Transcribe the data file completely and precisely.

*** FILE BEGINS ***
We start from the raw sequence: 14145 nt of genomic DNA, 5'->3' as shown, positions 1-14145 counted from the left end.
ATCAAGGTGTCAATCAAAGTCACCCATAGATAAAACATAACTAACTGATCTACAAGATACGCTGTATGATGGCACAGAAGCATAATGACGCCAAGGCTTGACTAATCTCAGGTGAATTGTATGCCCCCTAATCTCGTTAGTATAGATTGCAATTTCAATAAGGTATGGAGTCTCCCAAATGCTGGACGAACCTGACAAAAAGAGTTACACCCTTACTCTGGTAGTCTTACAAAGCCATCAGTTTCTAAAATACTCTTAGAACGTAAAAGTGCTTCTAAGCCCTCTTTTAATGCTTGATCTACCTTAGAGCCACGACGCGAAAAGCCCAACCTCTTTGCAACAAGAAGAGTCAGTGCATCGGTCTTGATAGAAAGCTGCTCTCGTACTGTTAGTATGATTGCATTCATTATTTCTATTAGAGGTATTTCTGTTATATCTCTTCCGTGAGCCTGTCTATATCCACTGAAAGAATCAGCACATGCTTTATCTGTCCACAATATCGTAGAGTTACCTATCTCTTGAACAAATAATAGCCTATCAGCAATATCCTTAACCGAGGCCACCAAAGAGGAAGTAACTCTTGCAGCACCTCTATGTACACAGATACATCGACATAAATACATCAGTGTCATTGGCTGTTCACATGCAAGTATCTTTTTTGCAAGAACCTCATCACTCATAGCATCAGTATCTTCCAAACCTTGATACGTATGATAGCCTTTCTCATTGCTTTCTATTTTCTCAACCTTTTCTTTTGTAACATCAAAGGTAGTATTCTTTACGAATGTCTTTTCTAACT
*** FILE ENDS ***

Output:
We start from the raw sequence: 14145 nt of genomic DNA, 5'->3' as shown, positions 1-14145 counted from the left end.
ATCAAGGTGTCAATCAAAGTCACCCATAGATAAAACATAACTAACTGATCTACAAGATACGCTGTATGATGGCACAGAAGCATAATGACGCCAAGGCTTGACTAATCTCAGGTGAATTGTATGCCCCCTAATCTCGTTAGTATAGATTGCAATTTCAATAAGGTATGGAGTCTCCCAAATGCTGGACGAACCTGACAAAAAGAGTTACACCCTTACTCTGGTAGTCTTACAAAGCCATCAGTTTCTAAAATACTCTTAGAACGTAAAAGTGCTTCTAAGCCCTCTTTTAATGCTTGATCTACCTTAGAGCCACGACGCGAAAAGCCCAACCTCTTTGCAACAAGAAGAGTCAGTGCATCGGTCTTGATAGAAAGCTGCTCTCGTACTGTTAGTATGATTGCATTCATTATTTCTATTAGAGGTATTTCTGTTATATCTCTTCCGTGAGCCTGTCTATATCCACTGAAAGAATCAGCACATGCTTTATCTGTCCACAATATCGTAGAGTTACCTATCTCTTGAACAAATAATAGCCTATCAGCAATATCCTTAACCGAGGCCACCAAAGAGGAAGTAACTCTTGCAGCACCTCTATGTACACAGATACATCGACATAAATACATCAGTGTCATTGGCTGTTCACATGCAAGTATCTTTTTTGCAAGAACCTCATCACTCATAGCATCAGTATCTTCCAAACCTTGATACGTATGATAGCCTTTCTCATTGCTTTCTATTTTCTCAACCTTTTCTTTTGTAACATCAAAGGTAGTATTCTTTACGAATGTCTTTTCTAACT